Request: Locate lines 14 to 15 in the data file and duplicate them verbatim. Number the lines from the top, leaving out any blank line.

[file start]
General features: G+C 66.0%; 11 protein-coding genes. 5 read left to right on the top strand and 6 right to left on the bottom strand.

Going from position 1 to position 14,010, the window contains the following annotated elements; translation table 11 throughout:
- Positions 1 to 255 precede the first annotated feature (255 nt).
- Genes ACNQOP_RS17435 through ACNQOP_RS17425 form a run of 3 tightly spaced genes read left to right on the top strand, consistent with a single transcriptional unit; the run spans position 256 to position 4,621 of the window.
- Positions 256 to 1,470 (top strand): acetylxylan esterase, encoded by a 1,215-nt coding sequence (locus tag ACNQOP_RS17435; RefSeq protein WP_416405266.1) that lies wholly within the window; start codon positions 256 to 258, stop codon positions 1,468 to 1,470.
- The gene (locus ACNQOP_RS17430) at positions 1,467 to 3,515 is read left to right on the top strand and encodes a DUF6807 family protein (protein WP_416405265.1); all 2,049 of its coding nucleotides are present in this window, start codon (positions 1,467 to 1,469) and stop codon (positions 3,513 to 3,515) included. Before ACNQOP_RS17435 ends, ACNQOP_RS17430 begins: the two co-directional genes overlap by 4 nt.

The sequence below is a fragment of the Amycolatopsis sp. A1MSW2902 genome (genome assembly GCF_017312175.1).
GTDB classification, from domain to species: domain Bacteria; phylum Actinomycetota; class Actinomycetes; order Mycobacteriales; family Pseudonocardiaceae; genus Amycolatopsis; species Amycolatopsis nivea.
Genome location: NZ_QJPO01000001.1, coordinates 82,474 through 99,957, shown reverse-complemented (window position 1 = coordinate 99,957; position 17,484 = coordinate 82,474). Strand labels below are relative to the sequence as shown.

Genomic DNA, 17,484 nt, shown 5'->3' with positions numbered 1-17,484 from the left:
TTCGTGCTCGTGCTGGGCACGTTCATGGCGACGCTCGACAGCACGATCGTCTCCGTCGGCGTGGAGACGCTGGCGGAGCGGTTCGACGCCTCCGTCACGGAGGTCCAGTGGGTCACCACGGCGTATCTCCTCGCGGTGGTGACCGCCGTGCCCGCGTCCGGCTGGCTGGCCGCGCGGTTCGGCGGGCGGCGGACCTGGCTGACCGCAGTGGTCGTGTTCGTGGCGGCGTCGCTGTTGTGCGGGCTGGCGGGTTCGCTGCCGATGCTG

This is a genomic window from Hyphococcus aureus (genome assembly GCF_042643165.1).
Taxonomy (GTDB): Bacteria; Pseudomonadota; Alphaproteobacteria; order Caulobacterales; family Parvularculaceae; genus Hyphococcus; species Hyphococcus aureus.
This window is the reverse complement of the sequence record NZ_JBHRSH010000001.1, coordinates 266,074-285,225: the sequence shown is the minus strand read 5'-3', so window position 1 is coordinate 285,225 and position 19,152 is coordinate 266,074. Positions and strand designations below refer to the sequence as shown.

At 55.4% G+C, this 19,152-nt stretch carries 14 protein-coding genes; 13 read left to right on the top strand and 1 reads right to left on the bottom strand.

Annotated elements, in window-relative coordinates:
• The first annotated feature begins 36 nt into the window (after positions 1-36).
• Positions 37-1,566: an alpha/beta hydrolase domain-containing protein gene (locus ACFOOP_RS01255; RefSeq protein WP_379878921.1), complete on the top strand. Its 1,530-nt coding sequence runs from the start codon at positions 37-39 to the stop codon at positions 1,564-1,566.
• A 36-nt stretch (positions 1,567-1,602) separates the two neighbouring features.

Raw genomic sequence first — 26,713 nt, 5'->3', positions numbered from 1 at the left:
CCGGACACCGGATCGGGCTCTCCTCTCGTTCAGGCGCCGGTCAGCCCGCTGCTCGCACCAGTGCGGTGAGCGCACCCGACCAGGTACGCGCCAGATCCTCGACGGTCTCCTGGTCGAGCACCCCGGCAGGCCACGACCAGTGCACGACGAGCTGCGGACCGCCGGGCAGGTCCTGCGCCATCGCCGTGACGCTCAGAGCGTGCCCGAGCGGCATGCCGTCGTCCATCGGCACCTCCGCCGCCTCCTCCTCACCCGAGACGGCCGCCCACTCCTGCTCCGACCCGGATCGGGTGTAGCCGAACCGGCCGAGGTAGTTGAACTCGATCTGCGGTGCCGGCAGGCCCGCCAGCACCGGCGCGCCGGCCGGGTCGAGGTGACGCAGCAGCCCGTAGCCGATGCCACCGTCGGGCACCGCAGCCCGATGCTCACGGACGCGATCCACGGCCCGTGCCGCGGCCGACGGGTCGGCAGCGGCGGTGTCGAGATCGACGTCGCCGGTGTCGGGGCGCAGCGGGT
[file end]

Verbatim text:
This window is the reverse complement of the sequence record NZ_JBHRSH010000001.1, coordinates 266,074-285,225: the sequence shown is the minus strand read 5'-3', so window position 1 is coordinate 285,225 and position 19,152 is coordinate 266,074. Positions and strand designations below refer to the sequence as shown.

At 55.4% G+C, this 19,152-nt stretch carries 14 protein-coding genes; 13 read left to right on the top strand and 1 reads right to left on the bottom strand.